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The Gift of an Ordinary Day: A Mother's Memoir Hardcover – Bargain Price, September 7, 2009
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From Publishers Weekly
Copyright © Reed Business Information, a division of Reed Elsevier Inc. All rights reserved.
"With an honesty and intimacy rarely achieved in modern memoir, Katrina Kenison dissolves yearning into its complex, sensate parts. This is a book about mid-life want and loss. It is also a most knowing book about a most gracious love-about the gifts that are returned to those who find beauty where it falls." (author, House of Dance Beth Kephart )
This eloquent book is subtitled "A Mother's Memoir," but that's not giving Kenison's chronicle of her sons' increasing independence its full due. It's also about longing and fulfillment , taking stock of failures and achievements, a search for the elusive "something more" of one's existence-and a reminder that life's seemingly mundane moments are often where we find beauty, grace and transformation. (Family Circle magazine )
More About the Author
A former literary editor at Houghton Mifflin Company in New Haven, New York, and Boston, Katrina became the series editor for The Best American Short Stories in 1990, a post she held for sixteen years. She co-edited, with John Updike, The Best American Short Stories of the Century. With her yoga teacher, Rolf Gates, she wrote Meditations from the Mat: Reflections on the Path of Yoga.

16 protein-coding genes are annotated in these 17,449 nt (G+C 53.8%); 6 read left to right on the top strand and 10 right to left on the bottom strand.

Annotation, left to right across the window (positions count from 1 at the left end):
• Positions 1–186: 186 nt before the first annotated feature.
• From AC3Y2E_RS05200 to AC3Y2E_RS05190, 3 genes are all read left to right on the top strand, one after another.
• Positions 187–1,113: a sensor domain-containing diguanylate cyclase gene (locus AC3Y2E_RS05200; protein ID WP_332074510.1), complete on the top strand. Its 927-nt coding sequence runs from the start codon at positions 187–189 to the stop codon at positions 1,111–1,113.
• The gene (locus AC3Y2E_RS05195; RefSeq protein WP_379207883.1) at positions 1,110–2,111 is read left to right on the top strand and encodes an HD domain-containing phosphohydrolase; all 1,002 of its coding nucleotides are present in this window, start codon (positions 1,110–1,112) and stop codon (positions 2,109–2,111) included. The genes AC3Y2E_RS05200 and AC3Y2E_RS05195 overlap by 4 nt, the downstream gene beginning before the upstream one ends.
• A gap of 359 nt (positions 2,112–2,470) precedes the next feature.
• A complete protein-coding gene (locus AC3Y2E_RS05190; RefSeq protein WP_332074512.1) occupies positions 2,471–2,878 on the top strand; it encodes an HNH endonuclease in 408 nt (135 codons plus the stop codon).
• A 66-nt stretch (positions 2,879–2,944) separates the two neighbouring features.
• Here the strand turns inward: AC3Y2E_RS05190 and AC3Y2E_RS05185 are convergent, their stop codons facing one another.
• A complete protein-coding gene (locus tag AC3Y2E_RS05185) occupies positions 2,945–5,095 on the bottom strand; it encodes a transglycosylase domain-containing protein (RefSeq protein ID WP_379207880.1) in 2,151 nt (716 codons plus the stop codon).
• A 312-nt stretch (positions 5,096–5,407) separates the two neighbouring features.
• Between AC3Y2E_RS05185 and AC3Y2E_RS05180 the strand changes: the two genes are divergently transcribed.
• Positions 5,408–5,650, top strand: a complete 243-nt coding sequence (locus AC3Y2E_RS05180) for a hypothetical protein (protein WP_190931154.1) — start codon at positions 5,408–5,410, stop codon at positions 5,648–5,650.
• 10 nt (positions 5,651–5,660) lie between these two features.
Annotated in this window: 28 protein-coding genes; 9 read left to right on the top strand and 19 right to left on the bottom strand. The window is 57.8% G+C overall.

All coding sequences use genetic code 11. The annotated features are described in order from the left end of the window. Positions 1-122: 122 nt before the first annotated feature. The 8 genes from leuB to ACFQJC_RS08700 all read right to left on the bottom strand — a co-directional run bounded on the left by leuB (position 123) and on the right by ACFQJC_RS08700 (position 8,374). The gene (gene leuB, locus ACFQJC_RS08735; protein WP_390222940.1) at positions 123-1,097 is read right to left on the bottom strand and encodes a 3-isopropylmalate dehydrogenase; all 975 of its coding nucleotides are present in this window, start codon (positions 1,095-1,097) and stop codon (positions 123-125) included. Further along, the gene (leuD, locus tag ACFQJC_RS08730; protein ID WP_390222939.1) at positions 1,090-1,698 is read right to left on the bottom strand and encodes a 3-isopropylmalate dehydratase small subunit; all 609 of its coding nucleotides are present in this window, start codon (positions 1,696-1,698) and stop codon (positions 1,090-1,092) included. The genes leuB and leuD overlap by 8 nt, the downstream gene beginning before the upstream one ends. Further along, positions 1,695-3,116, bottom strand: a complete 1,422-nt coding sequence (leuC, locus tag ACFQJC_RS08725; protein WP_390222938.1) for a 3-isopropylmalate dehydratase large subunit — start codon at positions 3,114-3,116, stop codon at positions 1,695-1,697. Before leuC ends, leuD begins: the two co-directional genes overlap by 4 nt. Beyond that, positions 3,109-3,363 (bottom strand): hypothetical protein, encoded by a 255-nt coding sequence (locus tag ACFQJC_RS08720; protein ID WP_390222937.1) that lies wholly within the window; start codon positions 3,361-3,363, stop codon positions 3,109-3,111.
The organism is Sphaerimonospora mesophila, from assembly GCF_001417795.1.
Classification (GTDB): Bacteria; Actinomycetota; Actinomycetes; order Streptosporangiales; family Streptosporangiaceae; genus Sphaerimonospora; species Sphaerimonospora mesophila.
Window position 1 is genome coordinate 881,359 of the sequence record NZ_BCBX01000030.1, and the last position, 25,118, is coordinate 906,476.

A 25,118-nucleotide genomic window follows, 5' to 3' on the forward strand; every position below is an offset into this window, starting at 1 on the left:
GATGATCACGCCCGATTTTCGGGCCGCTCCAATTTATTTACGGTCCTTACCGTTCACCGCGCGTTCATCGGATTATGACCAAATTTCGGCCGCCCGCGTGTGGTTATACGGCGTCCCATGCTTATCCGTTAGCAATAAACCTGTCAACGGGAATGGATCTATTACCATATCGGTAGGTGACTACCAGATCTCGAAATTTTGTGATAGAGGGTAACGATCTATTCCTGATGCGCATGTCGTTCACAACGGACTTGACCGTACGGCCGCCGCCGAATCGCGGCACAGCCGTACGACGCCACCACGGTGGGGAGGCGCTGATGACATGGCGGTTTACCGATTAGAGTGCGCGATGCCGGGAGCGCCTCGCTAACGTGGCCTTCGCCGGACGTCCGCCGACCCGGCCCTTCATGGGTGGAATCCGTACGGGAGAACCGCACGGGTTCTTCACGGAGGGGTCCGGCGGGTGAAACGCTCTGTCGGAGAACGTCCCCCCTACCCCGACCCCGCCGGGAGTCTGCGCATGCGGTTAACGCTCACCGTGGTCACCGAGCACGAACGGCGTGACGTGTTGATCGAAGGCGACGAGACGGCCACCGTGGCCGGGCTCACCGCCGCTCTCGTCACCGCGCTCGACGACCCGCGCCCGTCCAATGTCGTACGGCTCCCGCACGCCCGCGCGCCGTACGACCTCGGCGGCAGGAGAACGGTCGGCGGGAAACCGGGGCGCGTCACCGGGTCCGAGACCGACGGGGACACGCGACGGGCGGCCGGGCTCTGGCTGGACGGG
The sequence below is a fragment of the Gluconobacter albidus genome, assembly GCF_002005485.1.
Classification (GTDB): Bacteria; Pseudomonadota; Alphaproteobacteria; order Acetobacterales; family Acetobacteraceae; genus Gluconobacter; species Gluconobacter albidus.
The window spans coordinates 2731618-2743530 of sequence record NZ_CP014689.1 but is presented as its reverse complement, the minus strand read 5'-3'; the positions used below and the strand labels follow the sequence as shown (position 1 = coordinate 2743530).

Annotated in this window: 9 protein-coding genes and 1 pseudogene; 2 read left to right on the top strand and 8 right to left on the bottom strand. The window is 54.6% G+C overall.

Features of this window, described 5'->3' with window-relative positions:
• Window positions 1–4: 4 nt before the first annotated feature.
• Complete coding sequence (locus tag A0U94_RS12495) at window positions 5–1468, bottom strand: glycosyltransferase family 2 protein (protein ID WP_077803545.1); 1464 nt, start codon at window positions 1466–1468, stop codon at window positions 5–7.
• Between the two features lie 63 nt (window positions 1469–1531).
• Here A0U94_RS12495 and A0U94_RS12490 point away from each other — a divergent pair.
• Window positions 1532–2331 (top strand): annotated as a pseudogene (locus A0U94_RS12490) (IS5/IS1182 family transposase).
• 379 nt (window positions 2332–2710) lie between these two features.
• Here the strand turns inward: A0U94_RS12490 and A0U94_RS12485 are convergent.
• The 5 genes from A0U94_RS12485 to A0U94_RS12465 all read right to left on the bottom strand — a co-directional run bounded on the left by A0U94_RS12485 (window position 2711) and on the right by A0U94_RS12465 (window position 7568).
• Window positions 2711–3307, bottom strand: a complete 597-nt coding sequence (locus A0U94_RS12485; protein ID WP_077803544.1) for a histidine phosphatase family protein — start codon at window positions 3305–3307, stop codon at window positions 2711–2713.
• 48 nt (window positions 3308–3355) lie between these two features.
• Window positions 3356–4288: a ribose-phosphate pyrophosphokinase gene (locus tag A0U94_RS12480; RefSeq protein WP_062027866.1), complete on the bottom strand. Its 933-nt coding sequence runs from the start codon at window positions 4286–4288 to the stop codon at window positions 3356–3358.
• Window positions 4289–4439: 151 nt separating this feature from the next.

Katrina has been a featured guest on Oprah and her essays have appeared in O The Oprah Magazine, Real Simple, Family Circle, Woman's Day, and many other publications.
Above all a wife and mother, Katrina is also a passionate reader whose idea of heaven is a hammock under a tree and a hardcover book in her hand. She lives in the New Hampshire countryside with her husband and sons and their border collie, Gracie. Her YouTube video of a reading from The Gift of an Ordinary Day, one of the most-watched book trailers of all time, has been viewed by nearly 2 million people: http://www.youtube.com/watch?v=olSyCLJU3O0
Top Customer Reviews
Although the prose is beautiful, it could be edited...that is the only fault I could find with this book.Read more ›
"It is of course, a universal drama- children grow up, they leave home, clocks tick in empty bedroom, and untouched gallons of milk turn sour in the fridge because no one's there to drink them..."
You miss the person you had been, the very busy mom full of schedules, carpools, school events and suddenly one day your children are grown and you are done. "I missed the person I had been for them too, the younger, more capable mother who read aloud for hours, stuck raisin eyes into bear-shaped pancakes, created knight's amour from cardboard and duct tape. Certainly my talents didn't seem quite so impressive anymore, my company not as desirable as it once had been."
Now what? And "in an almost heartbreaking sense of just how short life really is, and how incomprehensible," you try to get on with the new life, the life with grown children.